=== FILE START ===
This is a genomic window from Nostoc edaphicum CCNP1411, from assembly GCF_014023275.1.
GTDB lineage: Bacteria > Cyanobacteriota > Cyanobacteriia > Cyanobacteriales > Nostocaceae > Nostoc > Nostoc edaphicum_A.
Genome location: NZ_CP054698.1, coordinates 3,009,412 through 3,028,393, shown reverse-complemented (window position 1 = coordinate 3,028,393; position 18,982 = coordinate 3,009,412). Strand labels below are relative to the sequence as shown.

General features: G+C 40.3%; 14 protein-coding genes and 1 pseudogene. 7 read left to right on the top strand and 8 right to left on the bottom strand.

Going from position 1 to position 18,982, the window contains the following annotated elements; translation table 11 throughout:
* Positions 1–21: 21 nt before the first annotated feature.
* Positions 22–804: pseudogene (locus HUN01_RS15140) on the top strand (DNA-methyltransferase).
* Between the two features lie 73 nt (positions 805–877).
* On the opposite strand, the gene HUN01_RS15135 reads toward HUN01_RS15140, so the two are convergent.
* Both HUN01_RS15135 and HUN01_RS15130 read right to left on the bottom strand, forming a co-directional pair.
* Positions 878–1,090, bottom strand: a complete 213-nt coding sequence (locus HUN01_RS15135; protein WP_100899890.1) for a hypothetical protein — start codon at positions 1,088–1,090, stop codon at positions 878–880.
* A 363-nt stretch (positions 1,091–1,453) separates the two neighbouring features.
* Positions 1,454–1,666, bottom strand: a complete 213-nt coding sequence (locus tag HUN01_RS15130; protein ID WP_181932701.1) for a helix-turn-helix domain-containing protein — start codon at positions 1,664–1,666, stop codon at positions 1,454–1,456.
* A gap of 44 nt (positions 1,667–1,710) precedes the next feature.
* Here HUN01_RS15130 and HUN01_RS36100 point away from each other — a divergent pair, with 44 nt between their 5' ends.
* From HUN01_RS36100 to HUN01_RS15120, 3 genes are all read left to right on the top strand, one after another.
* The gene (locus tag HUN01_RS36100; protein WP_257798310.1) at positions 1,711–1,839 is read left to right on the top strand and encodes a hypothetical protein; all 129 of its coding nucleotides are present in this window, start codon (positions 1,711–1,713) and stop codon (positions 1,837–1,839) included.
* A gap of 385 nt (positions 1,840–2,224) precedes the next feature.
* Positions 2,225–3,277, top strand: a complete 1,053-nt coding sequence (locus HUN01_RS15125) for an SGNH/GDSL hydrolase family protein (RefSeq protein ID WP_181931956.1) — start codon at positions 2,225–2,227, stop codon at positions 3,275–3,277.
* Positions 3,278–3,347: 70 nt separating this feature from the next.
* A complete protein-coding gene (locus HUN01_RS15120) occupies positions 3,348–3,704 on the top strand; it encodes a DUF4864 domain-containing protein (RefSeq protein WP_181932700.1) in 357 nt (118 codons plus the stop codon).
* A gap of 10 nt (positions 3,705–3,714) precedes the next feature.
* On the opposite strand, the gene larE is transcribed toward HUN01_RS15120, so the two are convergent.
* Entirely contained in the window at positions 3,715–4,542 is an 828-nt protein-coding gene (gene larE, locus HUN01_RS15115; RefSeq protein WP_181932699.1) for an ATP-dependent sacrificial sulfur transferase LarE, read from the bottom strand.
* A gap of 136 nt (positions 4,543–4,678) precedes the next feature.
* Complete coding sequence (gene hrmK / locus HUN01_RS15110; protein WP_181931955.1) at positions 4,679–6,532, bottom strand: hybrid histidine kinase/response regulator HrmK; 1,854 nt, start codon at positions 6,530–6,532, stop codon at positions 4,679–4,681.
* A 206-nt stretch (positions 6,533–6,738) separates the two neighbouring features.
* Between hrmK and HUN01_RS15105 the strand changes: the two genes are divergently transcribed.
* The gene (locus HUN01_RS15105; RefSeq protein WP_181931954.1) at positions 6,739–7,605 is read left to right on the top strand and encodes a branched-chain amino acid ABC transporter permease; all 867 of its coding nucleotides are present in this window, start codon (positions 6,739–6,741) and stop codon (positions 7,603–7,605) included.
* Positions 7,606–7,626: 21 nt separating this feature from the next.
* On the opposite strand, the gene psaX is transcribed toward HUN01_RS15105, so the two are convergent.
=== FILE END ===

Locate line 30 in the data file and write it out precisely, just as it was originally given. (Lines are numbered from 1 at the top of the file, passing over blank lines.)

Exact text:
* Positions 7,606–7,626: 21 nt separating this feature from the next.